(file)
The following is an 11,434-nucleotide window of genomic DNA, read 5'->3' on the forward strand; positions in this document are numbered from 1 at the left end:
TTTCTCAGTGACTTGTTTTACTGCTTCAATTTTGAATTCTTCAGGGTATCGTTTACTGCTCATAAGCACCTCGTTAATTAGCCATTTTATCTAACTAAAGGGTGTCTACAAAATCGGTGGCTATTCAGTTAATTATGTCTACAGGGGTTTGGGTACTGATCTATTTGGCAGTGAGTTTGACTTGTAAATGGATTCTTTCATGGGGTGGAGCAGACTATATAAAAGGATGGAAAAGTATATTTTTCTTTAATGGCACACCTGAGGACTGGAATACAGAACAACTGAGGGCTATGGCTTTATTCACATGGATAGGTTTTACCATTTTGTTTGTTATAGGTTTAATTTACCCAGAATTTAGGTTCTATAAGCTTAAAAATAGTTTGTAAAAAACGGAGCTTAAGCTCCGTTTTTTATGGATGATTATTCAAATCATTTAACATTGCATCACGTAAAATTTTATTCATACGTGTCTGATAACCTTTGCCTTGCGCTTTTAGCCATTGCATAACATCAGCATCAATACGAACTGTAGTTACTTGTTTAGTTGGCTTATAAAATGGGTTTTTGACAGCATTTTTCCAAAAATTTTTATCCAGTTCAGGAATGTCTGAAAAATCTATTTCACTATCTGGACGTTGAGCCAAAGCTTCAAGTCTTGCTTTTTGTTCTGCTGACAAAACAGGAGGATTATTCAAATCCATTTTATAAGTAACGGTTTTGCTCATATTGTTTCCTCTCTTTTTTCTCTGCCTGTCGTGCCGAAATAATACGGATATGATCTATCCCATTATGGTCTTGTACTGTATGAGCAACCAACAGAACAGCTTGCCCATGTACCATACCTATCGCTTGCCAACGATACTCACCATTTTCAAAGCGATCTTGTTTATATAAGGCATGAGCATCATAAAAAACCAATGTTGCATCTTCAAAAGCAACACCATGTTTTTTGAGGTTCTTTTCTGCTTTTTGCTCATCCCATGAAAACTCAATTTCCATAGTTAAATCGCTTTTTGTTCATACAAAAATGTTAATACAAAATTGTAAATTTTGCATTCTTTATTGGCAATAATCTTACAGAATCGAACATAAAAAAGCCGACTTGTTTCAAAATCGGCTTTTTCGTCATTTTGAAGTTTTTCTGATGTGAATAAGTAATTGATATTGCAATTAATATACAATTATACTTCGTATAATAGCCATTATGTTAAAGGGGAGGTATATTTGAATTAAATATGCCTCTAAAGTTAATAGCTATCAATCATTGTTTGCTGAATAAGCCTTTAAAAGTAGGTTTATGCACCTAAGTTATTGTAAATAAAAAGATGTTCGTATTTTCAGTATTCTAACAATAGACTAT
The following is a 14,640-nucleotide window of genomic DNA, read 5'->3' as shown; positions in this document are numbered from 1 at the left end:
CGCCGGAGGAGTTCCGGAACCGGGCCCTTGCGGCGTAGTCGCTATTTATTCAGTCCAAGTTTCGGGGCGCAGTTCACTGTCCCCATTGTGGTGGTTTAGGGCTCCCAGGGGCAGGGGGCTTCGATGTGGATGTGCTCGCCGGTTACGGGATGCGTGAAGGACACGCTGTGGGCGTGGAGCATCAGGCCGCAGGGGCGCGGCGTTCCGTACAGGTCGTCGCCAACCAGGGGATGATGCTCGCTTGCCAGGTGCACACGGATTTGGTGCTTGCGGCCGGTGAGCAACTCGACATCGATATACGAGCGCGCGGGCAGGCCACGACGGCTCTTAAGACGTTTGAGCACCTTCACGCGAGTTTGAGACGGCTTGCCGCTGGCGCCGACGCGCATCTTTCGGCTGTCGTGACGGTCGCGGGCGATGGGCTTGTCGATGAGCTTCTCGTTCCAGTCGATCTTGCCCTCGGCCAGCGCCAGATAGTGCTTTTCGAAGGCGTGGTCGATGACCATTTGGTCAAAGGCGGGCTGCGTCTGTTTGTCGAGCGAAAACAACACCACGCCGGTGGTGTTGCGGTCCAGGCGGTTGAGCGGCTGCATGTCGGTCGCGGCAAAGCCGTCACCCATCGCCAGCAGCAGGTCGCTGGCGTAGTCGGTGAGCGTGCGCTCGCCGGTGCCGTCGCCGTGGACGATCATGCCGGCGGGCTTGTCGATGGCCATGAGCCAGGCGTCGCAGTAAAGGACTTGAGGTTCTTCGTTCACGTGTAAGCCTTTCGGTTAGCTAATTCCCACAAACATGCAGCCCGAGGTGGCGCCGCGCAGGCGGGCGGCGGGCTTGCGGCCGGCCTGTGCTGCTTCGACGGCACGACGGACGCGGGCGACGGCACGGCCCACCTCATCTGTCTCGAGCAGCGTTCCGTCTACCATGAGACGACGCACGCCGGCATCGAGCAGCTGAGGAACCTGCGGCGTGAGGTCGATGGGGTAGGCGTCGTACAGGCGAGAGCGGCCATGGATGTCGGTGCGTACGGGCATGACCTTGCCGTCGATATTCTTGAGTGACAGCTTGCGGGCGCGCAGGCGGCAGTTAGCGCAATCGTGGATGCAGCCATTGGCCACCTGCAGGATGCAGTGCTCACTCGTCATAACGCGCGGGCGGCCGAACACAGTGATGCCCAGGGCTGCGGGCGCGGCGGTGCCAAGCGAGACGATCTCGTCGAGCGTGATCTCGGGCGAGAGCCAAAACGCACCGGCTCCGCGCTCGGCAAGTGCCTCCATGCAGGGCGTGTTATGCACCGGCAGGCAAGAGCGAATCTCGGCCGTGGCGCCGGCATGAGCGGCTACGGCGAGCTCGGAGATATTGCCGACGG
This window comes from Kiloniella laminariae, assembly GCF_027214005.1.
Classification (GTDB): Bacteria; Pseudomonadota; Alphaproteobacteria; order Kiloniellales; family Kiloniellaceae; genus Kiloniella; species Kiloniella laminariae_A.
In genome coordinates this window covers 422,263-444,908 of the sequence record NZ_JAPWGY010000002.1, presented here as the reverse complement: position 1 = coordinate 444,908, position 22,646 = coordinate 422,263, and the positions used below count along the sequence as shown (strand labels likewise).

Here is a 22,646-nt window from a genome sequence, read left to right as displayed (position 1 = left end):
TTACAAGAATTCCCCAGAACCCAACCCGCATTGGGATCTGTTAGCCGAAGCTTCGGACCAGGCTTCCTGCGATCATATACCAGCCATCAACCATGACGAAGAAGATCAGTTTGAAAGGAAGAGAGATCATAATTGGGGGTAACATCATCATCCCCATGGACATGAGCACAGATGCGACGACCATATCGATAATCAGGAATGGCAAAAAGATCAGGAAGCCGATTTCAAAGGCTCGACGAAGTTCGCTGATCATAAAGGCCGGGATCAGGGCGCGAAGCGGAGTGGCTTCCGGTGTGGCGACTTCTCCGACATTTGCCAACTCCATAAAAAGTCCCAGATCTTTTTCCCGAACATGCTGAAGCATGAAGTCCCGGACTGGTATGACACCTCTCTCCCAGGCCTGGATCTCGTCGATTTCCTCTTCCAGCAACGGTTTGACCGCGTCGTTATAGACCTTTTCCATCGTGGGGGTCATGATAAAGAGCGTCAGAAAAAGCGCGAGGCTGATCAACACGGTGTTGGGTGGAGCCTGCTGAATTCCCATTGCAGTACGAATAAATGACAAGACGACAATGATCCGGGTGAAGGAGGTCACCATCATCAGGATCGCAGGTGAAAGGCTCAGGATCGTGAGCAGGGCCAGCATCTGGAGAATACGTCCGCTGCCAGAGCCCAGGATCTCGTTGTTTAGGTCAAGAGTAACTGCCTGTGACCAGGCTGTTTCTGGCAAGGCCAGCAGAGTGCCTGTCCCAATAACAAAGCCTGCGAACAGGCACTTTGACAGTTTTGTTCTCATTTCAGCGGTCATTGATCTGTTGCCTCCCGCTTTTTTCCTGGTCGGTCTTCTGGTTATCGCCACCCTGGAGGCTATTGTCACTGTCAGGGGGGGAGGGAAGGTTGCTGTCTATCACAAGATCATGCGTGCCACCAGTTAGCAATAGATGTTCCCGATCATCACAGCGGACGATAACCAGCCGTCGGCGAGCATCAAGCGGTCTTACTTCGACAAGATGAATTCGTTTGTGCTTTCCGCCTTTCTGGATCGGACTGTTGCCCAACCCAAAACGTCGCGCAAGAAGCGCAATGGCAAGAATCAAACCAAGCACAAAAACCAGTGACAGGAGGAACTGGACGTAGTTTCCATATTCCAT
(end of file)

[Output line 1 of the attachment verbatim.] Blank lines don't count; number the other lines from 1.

The following is an 11,434-nucleotide window of genomic DNA, read 5'->3' on the forward strand; positions in this document are numbered from 1 at the left end: